Prime Minister Theresa May’s speech at the Mansion House on Monday demonstrated that her government has a gaping hole where it should have a foreign policy….
As a result of the Brexit vote to leave the European Union, the United Kingdom is likely to see another Scottish independence referendum in its future, says Chatham House’s Richard G. Whitman. Scotland, which voted overwhelmingly to remain in the EU, is now openly considering the viability of an independent state with separate EU membership, raising questions about the future of both Scottish and English nationalism. Despite its quest for self-governance, “Scotland’s path into the future, possibility for independence, and relationship with the EU is paradoxically tied up with the rest of the United Kingdom even if it would like to pursue a separate path,” says Whitman.
Professor Whitman has published a commentary piece for the European Policy Centre on negotiating the UK’s departure from the EU. The full piece is available here.
The EU is in uncharted waters when it comes to negotiating the UK’s exit from the Union. Creative and flexible thinking will be required from all parties if an orderly departure is to be managed. The alternative is a fractious, mutually damaging and disorderly Brexit. This commentary argues for a short-term, time-limited agreement to stabilise the EU-UK relationship and to allow breathing space to develop the terms of a long-term strategic partnership.
At present much attention has been given to the modalities and timetable for invoking Article 50 of the Treaty on European Union. There is no certainty as to when the UK government will invoke the article; nor is there an accompanying ‘user guide’ on how to realise an orderly disentangling of a member state from the EU. The UK’s current political turmoil hampers the chances for an orderly exit.
What the country needs, but what seems to be currently impossible, is to rapidly establish cross-political party agreement on what form of future relationship it wants to have with the EU. The post-Referendum leadership hiatus in the UK has worked against this imperative, and the ‘dis-United Kingdom’ further complicates and threatens a consensus. The Scottish National Party, Gibraltese, and Northern Ireland politicians have all made clear their desire to preserve a place for their territories within the EU. As things stand now, a serious cross-party debate on the UK’s desired relationship with the EU will not start until, after the leadership of the Labour Party has been (re)confirmed and can debate with the UK’s new Prime Minister Theresa May.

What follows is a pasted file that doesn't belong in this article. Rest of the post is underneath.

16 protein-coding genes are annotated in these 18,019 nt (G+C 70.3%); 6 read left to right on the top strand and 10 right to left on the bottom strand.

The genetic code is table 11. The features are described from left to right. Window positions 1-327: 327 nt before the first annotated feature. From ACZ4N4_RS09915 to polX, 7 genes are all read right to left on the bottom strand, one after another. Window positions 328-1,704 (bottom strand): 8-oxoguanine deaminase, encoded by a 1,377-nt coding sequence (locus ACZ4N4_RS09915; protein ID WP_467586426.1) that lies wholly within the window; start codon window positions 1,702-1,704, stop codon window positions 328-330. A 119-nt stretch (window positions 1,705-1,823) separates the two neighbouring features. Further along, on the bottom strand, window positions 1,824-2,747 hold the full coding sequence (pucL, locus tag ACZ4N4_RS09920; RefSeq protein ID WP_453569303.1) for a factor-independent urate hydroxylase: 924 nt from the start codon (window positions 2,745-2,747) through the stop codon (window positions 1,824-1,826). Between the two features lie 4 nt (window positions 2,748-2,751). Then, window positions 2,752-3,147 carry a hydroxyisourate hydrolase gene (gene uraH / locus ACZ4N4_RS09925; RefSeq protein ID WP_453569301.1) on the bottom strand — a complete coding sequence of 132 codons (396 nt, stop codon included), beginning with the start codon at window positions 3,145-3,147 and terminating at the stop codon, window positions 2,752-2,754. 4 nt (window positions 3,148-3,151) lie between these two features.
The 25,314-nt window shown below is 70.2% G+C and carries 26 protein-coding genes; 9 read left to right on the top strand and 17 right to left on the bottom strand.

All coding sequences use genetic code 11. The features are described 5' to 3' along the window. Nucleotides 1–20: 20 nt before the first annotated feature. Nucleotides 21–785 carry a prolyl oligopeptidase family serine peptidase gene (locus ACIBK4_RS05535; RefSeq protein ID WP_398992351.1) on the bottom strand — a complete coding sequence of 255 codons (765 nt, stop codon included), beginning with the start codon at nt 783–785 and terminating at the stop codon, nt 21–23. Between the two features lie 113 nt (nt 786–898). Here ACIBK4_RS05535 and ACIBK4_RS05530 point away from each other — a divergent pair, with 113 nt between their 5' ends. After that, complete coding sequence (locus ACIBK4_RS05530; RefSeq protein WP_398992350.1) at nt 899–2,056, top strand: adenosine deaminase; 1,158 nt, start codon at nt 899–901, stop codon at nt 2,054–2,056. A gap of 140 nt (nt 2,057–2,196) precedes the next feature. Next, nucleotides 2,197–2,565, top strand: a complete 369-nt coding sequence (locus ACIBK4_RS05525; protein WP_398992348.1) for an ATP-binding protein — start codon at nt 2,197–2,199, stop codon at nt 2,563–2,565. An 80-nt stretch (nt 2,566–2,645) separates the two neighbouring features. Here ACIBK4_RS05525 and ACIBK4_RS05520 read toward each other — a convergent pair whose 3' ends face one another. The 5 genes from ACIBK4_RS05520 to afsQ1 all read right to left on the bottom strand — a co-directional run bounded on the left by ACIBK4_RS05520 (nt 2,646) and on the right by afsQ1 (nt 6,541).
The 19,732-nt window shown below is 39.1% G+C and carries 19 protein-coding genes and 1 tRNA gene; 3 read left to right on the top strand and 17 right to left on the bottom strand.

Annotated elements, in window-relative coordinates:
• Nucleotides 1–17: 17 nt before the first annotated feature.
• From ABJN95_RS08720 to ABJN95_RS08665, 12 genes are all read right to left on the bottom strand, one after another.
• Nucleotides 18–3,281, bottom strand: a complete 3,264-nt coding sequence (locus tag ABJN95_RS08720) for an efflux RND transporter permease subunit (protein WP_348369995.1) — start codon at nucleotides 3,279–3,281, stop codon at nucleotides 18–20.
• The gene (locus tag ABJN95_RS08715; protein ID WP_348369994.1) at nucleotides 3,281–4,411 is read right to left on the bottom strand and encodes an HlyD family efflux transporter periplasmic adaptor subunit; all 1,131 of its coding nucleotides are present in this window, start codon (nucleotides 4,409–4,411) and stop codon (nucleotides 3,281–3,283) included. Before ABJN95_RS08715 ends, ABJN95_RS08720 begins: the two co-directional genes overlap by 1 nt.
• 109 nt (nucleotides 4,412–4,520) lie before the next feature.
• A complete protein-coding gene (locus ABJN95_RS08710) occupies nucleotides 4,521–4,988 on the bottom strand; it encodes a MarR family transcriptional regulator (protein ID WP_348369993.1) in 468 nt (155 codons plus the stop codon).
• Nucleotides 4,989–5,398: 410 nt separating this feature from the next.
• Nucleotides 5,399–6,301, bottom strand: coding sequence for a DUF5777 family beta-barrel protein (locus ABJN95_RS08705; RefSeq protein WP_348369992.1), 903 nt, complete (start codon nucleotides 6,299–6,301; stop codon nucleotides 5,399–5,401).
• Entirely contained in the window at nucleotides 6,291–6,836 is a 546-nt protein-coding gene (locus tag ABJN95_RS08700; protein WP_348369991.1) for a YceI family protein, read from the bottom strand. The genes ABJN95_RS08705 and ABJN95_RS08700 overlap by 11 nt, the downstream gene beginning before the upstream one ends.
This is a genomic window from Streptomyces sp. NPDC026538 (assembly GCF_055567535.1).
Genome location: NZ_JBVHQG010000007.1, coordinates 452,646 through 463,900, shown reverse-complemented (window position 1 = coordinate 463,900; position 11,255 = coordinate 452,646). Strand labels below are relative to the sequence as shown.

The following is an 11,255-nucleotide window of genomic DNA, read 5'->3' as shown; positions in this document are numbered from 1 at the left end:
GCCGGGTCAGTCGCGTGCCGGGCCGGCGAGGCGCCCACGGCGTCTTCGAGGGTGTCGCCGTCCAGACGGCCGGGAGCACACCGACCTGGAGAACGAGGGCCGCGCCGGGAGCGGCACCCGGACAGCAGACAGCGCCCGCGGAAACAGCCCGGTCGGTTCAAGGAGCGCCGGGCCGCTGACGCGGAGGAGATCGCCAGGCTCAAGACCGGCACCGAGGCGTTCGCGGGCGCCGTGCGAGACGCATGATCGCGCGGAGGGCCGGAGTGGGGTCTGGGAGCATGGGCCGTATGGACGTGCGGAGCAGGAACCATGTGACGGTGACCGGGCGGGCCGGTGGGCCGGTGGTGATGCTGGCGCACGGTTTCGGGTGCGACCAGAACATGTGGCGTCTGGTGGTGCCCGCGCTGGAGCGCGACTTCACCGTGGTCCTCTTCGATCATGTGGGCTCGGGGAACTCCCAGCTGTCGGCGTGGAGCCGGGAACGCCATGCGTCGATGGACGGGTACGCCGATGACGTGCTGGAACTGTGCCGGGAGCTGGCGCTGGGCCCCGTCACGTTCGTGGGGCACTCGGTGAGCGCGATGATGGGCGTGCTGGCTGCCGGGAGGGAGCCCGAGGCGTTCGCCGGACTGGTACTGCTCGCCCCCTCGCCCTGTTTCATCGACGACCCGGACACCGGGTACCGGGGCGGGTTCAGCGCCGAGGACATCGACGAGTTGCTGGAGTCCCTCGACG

Professor Richard Whitman argues in Newsweek that the UK must keep the parts of EU law relevant to the EU’s four freedoms: free movement of goods, persons, services and capital. Read the full article here.
Professor Whitman argues pursuing a relationship between the EU and UK based on the European Economic Area would allow both sides to find their footing after the disruption of exit. Read more for Chatham House here.
Professor Richard Whitman discusses the role the EU plays in the issues of justice and home affairs for the Electoral Reform Society as part of their Better Referendum campaign.
Tom Raines from Chatham House sits down with two authors from the latest Brexit-focused issue of International Affairs. Professor Richard Whitman discusses the effects of a Leave vote on the UK’s diplomatic strategy in Europe, while Matthew Uttley explores the overlooked topic of how Leave might affect defence industries and procurement. They also examine what the UK-France relationship might look like with Britain outside the EU.
The full recording is available here.